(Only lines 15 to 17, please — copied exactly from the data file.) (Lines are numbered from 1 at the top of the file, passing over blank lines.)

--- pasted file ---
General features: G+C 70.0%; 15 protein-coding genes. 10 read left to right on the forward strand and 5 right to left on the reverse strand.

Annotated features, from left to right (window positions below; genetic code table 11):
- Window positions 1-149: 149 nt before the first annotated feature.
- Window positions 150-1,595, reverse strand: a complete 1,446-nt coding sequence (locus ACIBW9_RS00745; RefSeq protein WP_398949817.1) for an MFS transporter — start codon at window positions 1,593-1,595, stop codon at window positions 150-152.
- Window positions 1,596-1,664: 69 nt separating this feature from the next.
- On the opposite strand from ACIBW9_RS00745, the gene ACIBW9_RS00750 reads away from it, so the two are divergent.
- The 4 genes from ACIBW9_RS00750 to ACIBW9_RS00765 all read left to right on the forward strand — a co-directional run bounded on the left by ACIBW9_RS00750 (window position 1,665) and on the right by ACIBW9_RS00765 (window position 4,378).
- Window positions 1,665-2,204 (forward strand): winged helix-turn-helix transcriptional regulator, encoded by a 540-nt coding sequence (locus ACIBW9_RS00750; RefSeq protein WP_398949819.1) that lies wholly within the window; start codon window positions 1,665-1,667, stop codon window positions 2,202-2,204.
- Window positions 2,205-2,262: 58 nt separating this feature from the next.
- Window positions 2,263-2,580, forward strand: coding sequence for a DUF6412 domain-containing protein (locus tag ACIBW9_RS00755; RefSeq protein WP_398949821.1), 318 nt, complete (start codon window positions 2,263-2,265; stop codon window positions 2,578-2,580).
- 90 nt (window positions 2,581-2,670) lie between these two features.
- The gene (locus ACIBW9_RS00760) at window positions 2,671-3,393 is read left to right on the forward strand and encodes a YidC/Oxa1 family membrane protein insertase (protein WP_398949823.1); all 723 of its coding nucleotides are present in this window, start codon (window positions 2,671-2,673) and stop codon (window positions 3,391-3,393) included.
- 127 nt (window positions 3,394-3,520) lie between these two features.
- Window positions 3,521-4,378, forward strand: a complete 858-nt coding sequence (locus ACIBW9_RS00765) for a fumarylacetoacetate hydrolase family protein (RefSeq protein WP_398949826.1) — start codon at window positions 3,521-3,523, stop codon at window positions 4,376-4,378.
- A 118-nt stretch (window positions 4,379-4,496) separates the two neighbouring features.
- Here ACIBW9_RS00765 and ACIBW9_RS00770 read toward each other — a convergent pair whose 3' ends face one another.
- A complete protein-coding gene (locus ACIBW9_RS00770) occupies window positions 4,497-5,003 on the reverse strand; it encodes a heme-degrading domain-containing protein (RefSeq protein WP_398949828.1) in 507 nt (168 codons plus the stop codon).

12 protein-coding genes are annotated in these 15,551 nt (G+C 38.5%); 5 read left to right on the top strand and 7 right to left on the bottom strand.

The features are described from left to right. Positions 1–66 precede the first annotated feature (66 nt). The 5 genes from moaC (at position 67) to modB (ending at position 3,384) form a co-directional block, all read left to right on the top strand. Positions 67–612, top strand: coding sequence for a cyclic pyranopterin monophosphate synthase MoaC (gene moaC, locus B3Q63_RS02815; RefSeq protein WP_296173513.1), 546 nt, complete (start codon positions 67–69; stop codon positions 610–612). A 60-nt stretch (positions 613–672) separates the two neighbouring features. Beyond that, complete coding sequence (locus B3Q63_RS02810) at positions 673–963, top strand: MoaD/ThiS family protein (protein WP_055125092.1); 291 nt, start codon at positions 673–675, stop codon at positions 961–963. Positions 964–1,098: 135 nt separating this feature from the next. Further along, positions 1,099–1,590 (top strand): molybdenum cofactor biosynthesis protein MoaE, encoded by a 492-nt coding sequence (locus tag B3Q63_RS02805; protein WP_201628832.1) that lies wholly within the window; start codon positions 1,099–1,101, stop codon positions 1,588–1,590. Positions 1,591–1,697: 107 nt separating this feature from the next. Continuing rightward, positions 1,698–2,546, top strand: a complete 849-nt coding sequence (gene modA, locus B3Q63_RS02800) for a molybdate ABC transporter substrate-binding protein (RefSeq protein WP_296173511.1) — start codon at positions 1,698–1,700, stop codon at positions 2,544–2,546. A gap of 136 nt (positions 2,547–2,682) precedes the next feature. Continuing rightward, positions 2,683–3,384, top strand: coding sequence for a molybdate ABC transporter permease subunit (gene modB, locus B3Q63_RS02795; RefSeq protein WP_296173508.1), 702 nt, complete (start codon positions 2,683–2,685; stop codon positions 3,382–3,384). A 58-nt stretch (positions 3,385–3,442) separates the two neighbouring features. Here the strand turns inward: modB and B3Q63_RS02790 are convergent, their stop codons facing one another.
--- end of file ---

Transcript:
- A 118-nt stretch (window positions 4,379-4,496) separates the two neighbouring features.
- Here ACIBW9_RS00765 and ACIBW9_RS00770 read toward each other — a convergent pair whose 3' ends face one another.
- A complete protein-coding gene (locus ACIBW9_RS00770) occupies window positions 4,497-5,003 on the reverse strand; it encodes a heme-degrading domain-containing protein (RefSeq protein WP_398949828.1) in 507 nt (168 codons plus the stop codon).